Yoga Vasishta SaraChapter Two15. This world, though unreal, appears to exist and is the cause of life- long suffering to anignorant person, just as a (non-existent) ghost (is the cause of fear) to a boy.16. One who has no idea of gold sees only the bracelet. He does not at all have the idea that it ismerely gold.17. Similarly towns, houses, mountains, serpents, etc. are all in the eyes of the ignorant man,separate objects. From the absolute point of view this objective (world) is the subject (the Self)itself ; it is not separate (from the Self).18. The world is full of misery to an ignorant man and full of bliss to a wise man. The world isdark to a blind man and bright to one who has eyes.19. The bliss of a man of discrimination, who has rejected samsara and discarded all mentalconcepts, constantly increases.20. Like clouds which suddenly appear in a clear sky and as suddenly dissolve the entireuniverse (appears) in the Self and (dissolves in it).21. He who reckons the rays as non-different from the sun and realizes that they are the sun itselfis stated to be nirvikalpa (the undifferentiating man).22. Just as the cloth, when investigated, is seen to be nothing but thread, so also this world, whenenquired into, is (seen to be) merely the Self.23. This fascinating world rises like a wave in the ambrosial ocean of conscio usness anddissolves in it. How then can it be different from it (i.e. consciousness) in the middle (i.e. when itappears) ?24. Just as the foam, the waves, the dew and the bubbles are not different from water, even sothis world which has come out of the Self is not different from the Self.25. Just as a tree consisting of fruits, leaves, creepers, flowers, branches, twigs and roots, existsin the seed of the tree, even so this manifest world exists in Brahman.26. Just as the pot (ultimately) goes back to mud, waves into water and ornaments into gold, soalso this world which has come out of the Self (ultimately) goes back to the Self.27. The snake appears when one does not recognize the rope; it disappears when one recognizesthe rope. Even so this world appears when the Self is not recognized ; it disappears when the Selfis recognized.9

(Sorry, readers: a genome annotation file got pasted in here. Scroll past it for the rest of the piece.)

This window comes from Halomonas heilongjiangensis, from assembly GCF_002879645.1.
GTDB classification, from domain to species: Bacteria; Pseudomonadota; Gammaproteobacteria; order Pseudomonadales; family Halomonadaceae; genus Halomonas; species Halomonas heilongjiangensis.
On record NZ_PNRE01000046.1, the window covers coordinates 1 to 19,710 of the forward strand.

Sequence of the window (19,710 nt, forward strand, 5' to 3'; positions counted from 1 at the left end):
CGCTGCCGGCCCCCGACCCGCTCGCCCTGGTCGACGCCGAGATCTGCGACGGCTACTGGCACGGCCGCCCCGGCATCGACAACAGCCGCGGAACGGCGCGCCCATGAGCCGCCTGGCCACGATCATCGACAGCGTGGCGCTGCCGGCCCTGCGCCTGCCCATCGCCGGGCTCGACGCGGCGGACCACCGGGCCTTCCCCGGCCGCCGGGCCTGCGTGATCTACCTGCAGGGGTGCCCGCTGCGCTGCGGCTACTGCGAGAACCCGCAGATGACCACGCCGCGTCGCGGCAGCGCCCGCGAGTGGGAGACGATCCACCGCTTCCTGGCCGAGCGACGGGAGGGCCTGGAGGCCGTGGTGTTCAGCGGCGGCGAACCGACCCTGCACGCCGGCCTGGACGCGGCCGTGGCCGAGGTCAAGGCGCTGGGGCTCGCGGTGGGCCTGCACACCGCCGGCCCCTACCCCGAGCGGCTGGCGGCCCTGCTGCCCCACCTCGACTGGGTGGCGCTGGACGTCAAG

Yoga Vasishta SaraChapter Two28. It is only our forgetfulness of the invisible Self which causes the world to appear just as (theignorance of the) rope (causes the) snake to appear.29. Just as the dream becomes unreal in the waking state and the waking state in the dream, soalso death becomes unreal in birth and birth in death.30. All these are thus neither real nor unreal. They are the effect of delusion, mere impressionarising out of some past experiences.10